My grandmothers, Rosa Sanders Thomas (left) and Gladys Hartz Moore (right).
Long time. No hear. Sorry about that.
When last we spoke, I was tamping down various fears in order to go visit my mother in New York. Suffice it to say that once again the trip was well worth any pre-travel jitters. It was full and rich and meaningful on just about every level.
I found my mother well, but contending with some degree of memory loss, which became in a way the centerpiece of my visit and of my thought-process even now long after the bags have been unpacked. I won't go into the details of why or how, but I will say this. Having a mind bent toward the metaphorical, I even see memory loss as a sort of metaphor, but also as a tool of nature to force human beings into a pattern of behavior that might serve our survival, or at least, the quality of our lives.
The metaphor is that memory loss is a sort of editing tool that forces our minds in older age to focus on the things that matter. (The name of that woman you just met at the newsstand five minutes ago but have already forgotten? Probably doesn't matter. It's taking up disk space. Let it go.)
The survival tool is this. I noticed with both my grandmothers (one who probably suffered from Alzheimers and the other who was mentally clear into her 100's) a tendency to repeat themselves. But what they repeated weren't grocery lists, phone numbers, or plans for the day. What they repeated were stories. Family myths. Personal tales of passage and growth. In the case of my forgetful grandmother, these stories were burnished and shaped by the passage of time and the loss of memories less important. In the case of my mentally acute grandmother, the stories, I realized later, were pertinent to my own growth. She knew exactly what she was saying, and she was going to say it as many times as possible before it was too late. In both cases, the stories in question were repeated to me over and over and over again. I always listened, aware in some way that they might serve me later, aware too that my grandmothers were telling me who I was and where I came from.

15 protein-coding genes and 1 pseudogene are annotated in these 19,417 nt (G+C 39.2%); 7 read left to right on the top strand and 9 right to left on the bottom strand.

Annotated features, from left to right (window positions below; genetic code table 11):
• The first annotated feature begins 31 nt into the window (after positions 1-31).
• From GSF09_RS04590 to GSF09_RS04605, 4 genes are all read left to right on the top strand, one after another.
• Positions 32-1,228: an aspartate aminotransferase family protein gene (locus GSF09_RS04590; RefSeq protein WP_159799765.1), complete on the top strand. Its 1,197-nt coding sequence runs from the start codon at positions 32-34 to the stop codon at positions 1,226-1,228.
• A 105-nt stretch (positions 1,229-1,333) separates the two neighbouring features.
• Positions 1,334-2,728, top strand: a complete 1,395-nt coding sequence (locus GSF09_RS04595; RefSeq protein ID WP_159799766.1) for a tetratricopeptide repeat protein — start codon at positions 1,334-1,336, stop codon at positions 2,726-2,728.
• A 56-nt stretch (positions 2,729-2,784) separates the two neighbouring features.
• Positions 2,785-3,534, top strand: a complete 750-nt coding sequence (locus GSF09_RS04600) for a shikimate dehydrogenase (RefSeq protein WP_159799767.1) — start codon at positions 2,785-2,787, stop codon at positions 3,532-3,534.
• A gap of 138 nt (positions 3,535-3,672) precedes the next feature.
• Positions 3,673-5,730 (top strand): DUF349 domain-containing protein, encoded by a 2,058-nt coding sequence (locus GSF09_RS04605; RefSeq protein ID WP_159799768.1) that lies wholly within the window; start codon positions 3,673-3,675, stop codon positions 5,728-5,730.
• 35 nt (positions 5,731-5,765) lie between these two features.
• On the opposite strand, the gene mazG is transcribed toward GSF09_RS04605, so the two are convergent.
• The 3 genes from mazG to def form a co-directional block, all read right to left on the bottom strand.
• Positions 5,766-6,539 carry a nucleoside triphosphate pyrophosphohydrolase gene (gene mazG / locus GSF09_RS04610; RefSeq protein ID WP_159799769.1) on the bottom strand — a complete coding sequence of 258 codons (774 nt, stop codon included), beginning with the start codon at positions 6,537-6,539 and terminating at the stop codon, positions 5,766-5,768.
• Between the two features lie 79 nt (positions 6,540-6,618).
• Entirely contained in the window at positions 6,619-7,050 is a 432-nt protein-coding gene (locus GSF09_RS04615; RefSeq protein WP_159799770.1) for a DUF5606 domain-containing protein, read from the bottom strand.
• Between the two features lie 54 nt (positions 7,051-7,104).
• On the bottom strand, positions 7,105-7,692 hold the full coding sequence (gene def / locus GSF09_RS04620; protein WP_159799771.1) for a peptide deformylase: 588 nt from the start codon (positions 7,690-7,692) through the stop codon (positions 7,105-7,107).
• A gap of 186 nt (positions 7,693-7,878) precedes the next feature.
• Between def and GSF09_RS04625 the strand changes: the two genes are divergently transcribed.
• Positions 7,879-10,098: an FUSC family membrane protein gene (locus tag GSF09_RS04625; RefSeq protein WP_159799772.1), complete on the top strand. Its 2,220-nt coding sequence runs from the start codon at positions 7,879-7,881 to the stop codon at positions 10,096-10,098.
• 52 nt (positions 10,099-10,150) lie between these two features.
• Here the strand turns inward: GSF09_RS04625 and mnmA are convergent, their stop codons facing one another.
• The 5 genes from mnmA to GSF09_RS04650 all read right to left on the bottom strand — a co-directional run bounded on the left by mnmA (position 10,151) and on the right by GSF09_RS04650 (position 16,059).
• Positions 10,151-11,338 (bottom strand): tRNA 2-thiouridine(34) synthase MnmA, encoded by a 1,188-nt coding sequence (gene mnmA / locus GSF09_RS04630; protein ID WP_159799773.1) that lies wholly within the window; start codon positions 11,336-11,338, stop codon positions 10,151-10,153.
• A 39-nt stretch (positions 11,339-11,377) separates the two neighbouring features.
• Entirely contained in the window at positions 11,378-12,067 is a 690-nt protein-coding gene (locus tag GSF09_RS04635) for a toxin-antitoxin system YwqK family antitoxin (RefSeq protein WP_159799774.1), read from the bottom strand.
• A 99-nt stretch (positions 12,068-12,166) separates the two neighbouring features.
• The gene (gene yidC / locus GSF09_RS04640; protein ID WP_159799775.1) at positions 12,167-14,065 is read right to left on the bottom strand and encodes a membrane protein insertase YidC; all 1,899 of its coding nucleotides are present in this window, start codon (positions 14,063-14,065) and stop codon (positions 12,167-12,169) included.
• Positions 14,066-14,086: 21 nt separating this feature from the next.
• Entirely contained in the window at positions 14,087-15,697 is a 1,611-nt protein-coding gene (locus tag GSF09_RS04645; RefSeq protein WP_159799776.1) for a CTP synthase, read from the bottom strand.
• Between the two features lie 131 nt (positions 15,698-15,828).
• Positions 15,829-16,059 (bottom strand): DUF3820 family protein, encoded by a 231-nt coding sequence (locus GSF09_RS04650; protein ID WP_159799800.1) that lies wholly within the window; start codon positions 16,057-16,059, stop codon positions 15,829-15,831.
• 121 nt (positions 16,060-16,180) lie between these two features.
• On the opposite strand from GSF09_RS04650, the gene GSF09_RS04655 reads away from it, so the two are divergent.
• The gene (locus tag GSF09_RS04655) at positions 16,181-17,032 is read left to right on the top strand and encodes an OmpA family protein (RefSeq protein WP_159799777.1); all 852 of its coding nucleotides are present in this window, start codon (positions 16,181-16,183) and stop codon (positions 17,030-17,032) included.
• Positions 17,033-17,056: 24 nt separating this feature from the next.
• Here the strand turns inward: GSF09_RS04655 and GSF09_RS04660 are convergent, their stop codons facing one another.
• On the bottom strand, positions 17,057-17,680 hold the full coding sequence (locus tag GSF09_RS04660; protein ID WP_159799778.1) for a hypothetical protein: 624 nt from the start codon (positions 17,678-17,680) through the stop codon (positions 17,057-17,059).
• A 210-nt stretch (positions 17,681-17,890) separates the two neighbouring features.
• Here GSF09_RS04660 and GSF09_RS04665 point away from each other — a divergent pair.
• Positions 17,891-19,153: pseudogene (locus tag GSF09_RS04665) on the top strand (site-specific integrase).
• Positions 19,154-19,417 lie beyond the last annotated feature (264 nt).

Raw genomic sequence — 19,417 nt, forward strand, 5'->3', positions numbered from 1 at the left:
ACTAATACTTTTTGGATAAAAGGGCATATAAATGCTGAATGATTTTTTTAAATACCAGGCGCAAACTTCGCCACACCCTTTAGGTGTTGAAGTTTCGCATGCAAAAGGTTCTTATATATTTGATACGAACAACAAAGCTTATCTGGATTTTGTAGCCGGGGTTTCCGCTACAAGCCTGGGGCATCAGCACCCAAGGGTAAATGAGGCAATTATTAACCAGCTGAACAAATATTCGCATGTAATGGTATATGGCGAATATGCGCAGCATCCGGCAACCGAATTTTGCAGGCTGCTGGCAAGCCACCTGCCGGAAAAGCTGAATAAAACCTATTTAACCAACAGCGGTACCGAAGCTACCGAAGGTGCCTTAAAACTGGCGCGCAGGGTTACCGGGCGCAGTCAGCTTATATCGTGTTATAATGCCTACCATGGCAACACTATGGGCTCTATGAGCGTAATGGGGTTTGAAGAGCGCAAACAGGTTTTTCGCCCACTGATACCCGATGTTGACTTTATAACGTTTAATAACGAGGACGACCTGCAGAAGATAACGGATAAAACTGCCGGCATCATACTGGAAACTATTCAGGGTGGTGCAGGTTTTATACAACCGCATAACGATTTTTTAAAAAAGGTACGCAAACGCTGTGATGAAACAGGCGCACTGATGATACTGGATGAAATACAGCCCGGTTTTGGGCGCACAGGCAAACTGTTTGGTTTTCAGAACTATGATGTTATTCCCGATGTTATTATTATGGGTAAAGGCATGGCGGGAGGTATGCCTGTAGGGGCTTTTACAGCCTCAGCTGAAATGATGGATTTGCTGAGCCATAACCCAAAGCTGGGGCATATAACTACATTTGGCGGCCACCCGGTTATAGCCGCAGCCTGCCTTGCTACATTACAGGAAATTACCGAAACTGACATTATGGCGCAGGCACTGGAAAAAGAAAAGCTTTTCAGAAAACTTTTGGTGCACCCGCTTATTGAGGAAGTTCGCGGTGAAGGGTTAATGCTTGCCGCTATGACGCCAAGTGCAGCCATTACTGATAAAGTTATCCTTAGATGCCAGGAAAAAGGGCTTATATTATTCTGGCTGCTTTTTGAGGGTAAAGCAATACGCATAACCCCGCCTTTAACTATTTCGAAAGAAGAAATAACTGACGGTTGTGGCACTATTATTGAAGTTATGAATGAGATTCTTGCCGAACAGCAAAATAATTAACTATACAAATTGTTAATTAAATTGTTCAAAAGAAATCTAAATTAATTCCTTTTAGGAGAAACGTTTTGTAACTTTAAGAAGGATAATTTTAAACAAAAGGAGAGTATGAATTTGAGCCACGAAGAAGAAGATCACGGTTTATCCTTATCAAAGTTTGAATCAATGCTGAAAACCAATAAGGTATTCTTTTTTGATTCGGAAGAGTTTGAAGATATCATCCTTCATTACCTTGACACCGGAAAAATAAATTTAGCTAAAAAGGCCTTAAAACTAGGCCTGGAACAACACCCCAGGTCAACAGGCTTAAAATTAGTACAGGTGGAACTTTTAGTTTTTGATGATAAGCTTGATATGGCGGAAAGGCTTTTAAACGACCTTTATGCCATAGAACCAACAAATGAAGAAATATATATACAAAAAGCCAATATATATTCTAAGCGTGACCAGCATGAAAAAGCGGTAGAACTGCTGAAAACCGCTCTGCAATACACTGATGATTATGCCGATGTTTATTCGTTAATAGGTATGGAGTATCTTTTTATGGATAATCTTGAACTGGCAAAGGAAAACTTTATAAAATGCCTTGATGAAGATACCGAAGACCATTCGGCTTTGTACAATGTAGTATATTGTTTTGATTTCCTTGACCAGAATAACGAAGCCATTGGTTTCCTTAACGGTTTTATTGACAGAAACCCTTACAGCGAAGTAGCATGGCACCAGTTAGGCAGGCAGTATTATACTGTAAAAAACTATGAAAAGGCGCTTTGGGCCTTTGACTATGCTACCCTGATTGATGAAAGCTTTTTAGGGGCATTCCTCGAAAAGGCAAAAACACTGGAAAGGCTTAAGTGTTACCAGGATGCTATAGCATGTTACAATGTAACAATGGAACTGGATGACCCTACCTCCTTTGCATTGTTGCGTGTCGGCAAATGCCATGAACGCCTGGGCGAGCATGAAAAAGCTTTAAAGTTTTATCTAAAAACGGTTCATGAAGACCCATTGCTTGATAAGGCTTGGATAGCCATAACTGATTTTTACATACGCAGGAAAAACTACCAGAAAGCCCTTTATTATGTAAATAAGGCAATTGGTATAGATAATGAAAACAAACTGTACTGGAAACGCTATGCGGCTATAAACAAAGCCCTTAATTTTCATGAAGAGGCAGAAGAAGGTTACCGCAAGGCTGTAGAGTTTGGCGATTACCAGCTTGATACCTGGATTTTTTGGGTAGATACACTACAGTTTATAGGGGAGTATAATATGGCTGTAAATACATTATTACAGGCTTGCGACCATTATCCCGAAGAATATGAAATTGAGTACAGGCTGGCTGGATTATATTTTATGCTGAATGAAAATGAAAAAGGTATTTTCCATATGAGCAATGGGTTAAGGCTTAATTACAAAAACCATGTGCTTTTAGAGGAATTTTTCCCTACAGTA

At times it was boring. I sometimes wanted to say, "I know, I know. You told me this already." But I tried not to. I hope I didn't. Because what I realize now, is that my own mind needed that repetition to make the gist of the stories stick. Here I am, decades after their deaths, and I can't repeat the details of what I thought would be permanently tattooed on my gray matter, but I can remember the over-arching themes. I can remember the point. I can recall some of the texture and color. The emotion. I am beginning, as an adult, to relate to more and more of the "why" behind the telling.
So. It dawns on me as memory problems plague so many of our parents, that perhaps nature has a plan. The American Indians kept their culture alive by listening to the stories of the Elders. Stories were told over and over and over again. Talk-story it was called. Lectures hidden in tales. Lessons interwoven in drama. History, not boring, but entertaining. Again and again. Repeated and repeated until it wasn't so much learned as absorbed.
Now as my mother-in-law tells me daily of her life in France during WWII and my mother tells me one more time about her favorite teacher in high school, I realize that there is probably a deeper reason—a reason bigger than simple loss of memory or the need to talk—for the retelling of these particular tales. My survival will be served well by listening. My going forward will be informed by what they have to say.
It's Nature's will that we forget, it seems. It may also be her will that we repeat what we remember. Because if we're not going to choose that the oral repetition of these stories be part of our way of life, if we're not going to formalize the passing down of these words, Nature's going to choose it for us. Because I'm sure, very sure, it is her will that we listen, learn, absorb, then tell again when it is our turn. —Charlotte